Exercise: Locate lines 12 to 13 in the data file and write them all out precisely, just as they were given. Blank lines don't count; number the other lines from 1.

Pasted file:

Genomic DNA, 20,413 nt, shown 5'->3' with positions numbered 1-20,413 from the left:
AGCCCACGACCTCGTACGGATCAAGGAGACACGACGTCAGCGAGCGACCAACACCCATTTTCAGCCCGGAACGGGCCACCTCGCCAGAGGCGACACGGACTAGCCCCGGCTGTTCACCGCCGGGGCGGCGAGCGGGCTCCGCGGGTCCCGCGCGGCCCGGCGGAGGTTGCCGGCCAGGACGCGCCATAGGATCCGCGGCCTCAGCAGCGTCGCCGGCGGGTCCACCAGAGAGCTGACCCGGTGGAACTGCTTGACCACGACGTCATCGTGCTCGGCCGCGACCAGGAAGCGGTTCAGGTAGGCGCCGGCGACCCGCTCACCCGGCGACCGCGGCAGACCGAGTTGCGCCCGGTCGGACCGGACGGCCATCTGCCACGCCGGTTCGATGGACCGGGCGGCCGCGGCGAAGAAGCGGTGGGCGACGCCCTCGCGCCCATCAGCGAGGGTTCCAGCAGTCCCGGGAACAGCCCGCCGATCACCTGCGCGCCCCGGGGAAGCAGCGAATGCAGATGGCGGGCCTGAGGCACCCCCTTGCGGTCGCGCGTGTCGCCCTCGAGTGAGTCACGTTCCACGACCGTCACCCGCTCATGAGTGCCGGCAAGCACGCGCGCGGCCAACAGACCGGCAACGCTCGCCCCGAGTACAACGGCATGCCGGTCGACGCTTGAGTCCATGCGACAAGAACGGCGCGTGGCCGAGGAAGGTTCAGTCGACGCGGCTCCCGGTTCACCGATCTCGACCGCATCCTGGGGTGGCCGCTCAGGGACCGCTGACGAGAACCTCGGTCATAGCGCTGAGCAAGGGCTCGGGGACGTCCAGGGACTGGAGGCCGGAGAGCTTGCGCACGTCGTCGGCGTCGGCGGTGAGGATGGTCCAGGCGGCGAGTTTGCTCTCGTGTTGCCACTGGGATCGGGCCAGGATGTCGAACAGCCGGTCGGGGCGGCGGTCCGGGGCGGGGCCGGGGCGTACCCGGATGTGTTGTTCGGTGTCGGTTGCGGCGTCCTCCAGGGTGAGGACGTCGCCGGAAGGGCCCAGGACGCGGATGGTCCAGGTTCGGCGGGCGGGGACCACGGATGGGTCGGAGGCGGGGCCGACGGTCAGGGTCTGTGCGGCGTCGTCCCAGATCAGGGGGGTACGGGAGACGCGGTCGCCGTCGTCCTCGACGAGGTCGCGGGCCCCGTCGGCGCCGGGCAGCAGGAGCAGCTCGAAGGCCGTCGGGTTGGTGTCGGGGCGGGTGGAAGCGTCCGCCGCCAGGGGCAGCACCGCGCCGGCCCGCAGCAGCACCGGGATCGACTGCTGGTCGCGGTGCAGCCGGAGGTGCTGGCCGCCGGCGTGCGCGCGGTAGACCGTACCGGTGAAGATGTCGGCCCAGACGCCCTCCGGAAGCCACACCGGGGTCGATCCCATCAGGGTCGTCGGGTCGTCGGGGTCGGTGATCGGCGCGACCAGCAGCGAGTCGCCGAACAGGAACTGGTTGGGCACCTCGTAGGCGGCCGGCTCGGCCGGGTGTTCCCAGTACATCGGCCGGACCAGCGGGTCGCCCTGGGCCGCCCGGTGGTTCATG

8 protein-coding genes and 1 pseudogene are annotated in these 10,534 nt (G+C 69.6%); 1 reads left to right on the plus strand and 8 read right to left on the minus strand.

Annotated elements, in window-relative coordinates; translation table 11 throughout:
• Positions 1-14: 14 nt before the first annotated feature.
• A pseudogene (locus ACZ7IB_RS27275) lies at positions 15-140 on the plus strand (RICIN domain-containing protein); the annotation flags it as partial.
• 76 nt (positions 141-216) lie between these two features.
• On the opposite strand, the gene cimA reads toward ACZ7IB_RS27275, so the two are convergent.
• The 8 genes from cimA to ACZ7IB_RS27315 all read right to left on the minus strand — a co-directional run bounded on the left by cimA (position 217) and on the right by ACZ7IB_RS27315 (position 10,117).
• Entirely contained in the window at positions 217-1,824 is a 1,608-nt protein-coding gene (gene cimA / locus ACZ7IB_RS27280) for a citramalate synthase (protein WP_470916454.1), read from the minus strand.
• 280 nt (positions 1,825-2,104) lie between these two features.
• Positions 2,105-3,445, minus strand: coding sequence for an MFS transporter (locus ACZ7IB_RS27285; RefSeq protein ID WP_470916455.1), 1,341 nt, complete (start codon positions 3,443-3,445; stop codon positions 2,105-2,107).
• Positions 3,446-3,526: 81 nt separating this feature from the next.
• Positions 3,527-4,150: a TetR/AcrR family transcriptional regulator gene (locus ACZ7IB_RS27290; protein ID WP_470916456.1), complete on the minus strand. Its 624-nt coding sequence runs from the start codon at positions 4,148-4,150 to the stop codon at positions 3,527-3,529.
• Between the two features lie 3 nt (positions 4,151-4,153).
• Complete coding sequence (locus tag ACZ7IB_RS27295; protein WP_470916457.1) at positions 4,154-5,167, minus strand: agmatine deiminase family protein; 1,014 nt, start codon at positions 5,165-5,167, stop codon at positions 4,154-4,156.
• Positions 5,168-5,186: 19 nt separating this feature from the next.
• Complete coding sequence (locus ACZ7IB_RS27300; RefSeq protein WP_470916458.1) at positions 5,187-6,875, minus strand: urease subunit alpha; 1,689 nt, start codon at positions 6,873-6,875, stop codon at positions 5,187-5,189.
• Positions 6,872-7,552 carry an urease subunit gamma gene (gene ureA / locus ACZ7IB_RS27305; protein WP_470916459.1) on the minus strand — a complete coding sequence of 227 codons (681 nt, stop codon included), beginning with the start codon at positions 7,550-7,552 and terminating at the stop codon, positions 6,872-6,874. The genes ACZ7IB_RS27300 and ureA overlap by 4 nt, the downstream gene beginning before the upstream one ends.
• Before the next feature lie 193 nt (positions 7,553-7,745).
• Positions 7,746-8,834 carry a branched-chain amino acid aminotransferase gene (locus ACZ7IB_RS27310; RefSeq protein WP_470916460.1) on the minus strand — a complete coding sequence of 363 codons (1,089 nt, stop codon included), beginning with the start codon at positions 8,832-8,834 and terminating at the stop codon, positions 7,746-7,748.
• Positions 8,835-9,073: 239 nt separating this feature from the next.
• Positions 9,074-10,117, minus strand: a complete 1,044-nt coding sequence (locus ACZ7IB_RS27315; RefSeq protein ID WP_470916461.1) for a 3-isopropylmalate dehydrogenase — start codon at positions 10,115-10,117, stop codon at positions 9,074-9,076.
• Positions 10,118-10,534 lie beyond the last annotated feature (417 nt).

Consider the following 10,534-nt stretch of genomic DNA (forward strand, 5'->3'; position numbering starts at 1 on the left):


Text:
• Positions 2,105-3,445, minus strand: coding sequence for an MFS transporter (locus ACZ7IB_RS27285; RefSeq protein ID WP_470916455.1), 1,341 nt, complete (start codon positions 3,443-3,445; stop codon positions 2,105-2,107).
• Positions 3,446-3,526: 81 nt separating this feature from the next.